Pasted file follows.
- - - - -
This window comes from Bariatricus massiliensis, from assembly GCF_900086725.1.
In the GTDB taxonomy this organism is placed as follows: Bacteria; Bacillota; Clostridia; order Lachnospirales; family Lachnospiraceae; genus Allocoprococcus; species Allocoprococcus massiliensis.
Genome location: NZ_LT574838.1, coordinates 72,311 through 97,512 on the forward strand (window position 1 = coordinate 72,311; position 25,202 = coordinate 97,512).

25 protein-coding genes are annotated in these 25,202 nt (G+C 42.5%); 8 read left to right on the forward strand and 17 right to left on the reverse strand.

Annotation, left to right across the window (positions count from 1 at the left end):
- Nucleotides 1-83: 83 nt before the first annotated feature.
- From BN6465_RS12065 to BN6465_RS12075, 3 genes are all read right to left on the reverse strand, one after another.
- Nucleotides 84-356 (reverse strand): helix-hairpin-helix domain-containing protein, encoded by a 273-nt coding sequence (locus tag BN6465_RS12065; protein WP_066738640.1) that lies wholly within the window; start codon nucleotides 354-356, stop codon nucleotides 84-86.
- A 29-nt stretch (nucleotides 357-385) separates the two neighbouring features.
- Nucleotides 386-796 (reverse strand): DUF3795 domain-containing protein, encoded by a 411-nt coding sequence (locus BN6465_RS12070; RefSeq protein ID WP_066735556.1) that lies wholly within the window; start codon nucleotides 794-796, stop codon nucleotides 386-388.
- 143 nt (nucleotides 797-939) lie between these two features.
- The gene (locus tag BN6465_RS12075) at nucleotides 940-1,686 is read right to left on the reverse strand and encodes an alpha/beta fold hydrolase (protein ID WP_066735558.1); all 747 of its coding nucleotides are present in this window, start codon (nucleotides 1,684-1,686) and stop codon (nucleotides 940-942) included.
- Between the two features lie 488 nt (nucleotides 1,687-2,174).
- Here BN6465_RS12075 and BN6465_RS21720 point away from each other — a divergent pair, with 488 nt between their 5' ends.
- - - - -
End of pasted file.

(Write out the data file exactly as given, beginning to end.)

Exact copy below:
This window comes from Bariatricus massiliensis, from assembly GCF_900086725.1.
In the GTDB taxonomy this organism is placed as follows: Bacteria; Bacillota; Clostridia; order Lachnospirales; family Lachnospiraceae; genus Allocoprococcus; species Allocoprococcus massiliensis.
Genome location: NZ_LT574838.1, coordinates 72,311 through 97,512 on the forward strand (window position 1 = coordinate 72,311; position 25,202 = coordinate 97,512).

25 protein-coding genes are annotated in these 25,202 nt (G+C 42.5%); 8 read left to right on the forward strand and 17 right to left on the reverse strand.

Annotation, left to right across the window (positions count from 1 at the left end):
- Nucleotides 1-83: 83 nt before the first annotated feature.
- From BN6465_RS12065 to BN6465_RS12075, 3 genes are all read right to left on the reverse strand, one after another.
- Nucleotides 84-356 (reverse strand): helix-hairpin-helix domain-containing protein, encoded by a 273-nt coding sequence (locus tag BN6465_RS12065; protein WP_066738640.1) that lies wholly within the window; start codon nucleotides 354-356, stop codon nucleotides 84-86.
- A 29-nt stretch (nucleotides 357-385) separates the two neighbouring features.
- Nucleotides 386-796 (reverse strand): DUF3795 domain-containing protein, encoded by a 411-nt coding sequence (locus BN6465_RS12070; RefSeq protein ID WP_066735556.1) that lies wholly within the window; start codon nucleotides 794-796, stop codon nucleotides 386-388.
- 143 nt (nucleotides 797-939) lie between these two features.
- The gene (locus tag BN6465_RS12075) at nucleotides 940-1,686 is read right to left on the reverse strand and encodes an alpha/beta fold hydrolase (protein ID WP_066735558.1); all 747 of its coding nucleotides are present in this window, start codon (nucleotides 1,684-1,686) and stop codon (nucleotides 940-942) included.
- Between the two features lie 488 nt (nucleotides 1,687-2,174).
- Here BN6465_RS12075 and BN6465_RS21720 point away from each other — a divergent pair, with 488 nt between their 5' ends.